The Bougainville referendum: why we should care
03 December 2019
Opinion: The Bougainville referendum could lead to a new nation. Jason Brown outlines the historical and contemporary links with New Zealand.
After a decade-long civil war and relative peace, the Autonomous Region of Bougainville is in the midst of a referendum which could determine whether they move forward as a new nation. While some will take little notice of this small region in the Pacific, there are historical and contemporary reasons why New Zealand should care.
The island of Bougainville and the accompanying smaller islands and atolls which make up the Autonomous Region of Bougainville, a province of Papua New Guinea, actually form the northernmost islands of the Solomon Islands archipelago. The island was colonised by Germany in the late 19th century, and since that time, has struggled through world wars, a parade of colonisers, conflict with the mainland, and internal strife. When Papua New Guinea was granted independence in 1975, Bougainville was included in the nation - a fact directly relevant to the referendum.
The region is rich in copper deposits, and beginning in the 1960s mining became the island’s most prominent economic activity. Conflict over the large mine at Panguna became the source of what has become known as the Bougainville “crisis” (a euphemism for the Bougainville Civil War).
Dissatisfaction over aspects of the mine resulted in disputes and violence that resulted in the Papua New Guinea Defence Force being deployed on the island. During the 1990s the situation in Bougainville descended into military action, where a blockade by the Papua New Guinea government exacerbated the internal conflict, which resulted in the loss of an estimated 15,000 lives, thousands displaced, and an immense amount of destruction still evident today.
The Bougainville conflict is extremely tangled, and entire volumes have been dedicated to disentangling all of the complexities. What is clear is that the Bougainville Peace Agreement, signed in 2001, rests on three pillars, one of which is a guaranteed referendum to determine Bougainville’s future, and where independence must be an option on the ballot.
After 18 years, that referendum is being held (23 November – 7 December). It has been delayed a few times, though extreme care is being exercised to ensure that all eligible voters are informed, and that elections are conducted according to strict international standards. The question being posed to the more than 200,000 eligible voters is whether they would like Bougainville to have greater autonomy, or whether they would opt for independence.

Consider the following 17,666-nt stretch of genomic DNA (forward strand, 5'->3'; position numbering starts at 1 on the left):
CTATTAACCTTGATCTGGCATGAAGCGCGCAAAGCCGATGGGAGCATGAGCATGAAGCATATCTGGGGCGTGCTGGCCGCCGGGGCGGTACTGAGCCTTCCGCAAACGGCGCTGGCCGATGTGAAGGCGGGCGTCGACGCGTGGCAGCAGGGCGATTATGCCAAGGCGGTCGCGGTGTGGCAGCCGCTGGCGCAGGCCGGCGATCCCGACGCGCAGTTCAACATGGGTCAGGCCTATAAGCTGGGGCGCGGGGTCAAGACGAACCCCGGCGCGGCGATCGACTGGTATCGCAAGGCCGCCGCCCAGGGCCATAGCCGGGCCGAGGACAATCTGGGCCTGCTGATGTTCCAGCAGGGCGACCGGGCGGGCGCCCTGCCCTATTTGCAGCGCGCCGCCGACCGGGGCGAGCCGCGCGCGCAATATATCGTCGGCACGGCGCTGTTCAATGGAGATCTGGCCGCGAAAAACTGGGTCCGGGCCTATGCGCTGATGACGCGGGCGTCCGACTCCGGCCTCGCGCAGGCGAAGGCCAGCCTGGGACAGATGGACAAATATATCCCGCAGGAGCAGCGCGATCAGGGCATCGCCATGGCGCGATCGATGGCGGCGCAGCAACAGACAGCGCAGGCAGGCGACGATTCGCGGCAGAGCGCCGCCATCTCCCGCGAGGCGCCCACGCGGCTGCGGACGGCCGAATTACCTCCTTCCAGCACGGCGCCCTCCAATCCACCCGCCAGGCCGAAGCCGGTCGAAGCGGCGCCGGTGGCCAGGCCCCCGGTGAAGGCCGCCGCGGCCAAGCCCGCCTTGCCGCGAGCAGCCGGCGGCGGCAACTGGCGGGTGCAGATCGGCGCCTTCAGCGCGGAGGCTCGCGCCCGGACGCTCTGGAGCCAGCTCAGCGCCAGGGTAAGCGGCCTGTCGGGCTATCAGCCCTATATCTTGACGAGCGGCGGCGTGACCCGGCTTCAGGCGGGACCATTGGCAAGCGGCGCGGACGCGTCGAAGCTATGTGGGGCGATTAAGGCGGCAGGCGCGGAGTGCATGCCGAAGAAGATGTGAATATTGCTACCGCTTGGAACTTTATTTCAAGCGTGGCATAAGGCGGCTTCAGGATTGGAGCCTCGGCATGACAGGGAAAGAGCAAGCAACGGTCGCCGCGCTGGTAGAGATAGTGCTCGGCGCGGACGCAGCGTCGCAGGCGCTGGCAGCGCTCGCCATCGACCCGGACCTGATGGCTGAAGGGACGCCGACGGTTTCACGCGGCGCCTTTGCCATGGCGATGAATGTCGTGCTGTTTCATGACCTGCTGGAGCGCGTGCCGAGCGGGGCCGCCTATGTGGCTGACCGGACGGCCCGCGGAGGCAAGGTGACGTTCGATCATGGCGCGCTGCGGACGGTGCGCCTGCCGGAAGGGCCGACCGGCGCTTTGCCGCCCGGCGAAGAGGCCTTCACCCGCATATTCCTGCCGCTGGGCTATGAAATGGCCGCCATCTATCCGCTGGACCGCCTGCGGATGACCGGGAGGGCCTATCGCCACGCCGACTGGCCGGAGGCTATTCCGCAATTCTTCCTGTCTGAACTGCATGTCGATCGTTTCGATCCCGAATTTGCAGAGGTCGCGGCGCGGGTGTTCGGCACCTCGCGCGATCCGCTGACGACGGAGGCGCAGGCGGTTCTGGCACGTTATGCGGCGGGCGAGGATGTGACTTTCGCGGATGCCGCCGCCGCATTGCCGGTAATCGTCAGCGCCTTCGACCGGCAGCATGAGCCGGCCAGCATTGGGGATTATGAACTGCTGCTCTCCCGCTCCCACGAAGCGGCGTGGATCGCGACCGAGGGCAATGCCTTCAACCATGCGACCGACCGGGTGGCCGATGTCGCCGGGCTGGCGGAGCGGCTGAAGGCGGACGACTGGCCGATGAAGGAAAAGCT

The tension around the referendum is palpable. Despite the two options on the ballot, any number of realistic outcomes are possible.
The tension around the referendum is palpable. Despite the two options on the ballot, any number of realistic outcomes are possible. The referendum itself is not binding, so even a vote for independence must be endorsed by the Papua New Guinea Parliament.
Given that many people have never even heard of Bougainville, why should NZ (or the rest of the world) care? There are compelling reasons.
One is that New Zealand has been intimately involved in the political development of Bougainville since the late 1990s. The Burnham Peace Talks were held in Christchurch in 1997 and a truce was signed.
In conjunction with the Australian government, New Zealand undertook Operation Bel Isi in 1998, which was intended to provide oversight around the ceasefire (the operation, and the countless courageous individuals involved, are the subject of the 2019 Will Watson documentary Soldiers Without Guns and the edited volume Peace on Bougainville). Because of this involvement and support, New Zealand was present as a witness to the signing of the Bougainville Peace Agreement.
New Zealand is also involved in contemporary Bougainville culture. The library in Arawa that serves as a cultural centre for the region was made possible by the incredible efforts of author Lloyd Jones, whose novel Mr Pip (later adapted into a film of the same name by director Andrew Adamson) is set in the Bougainville Crisis. The establishment of the library has led to the formation of the Bougainville Heritage Foundation, which has been instrumental in developing community cultural projects including our efforts to foster language and literacy.
The NZ Police also have a presence through the Bougainville Community Police Programme, with a local office in Arawa. New Zealand has also committed up to 30 unarmed police to help support the referendum efforts. For all of these reasons, Bougainvillians have a strong affinity for Kiwis.
But there are reasons that go beyond these historical and cultural connections – reasons why the rest of the world should also pay attention.
Bougainville is one of a series of island regions holding referendums on independence, including New Caledonia (2020, on the heels of a 2018 referendum) and Chuuk (2020). However, the Bougainville referendum is the result of a devastating war, and one that led to extreme factional infighting.
The larger issue is whether a small island has the economic capability to govern itself, whether that economic livelihood is necessarily contingent on mining, and whether there are opportunists in the region looking to prop up a government for strategic geographic reasons.
As the referendum continues, New Zealand can watch with optimism and hope for continued peace for this incredible, resilient region.
Jason Brown is an Associate Professor in the Cultures, Languages and Linguistics Department of the Faculty of Arts.
This article reflects the opinion of the author and not necessarily the views of the University of Auckland.
It was first published in Newsroom Why we should care about the Bougainville referendum, 3 December, 2019.
Julianne Evans| Media adviser
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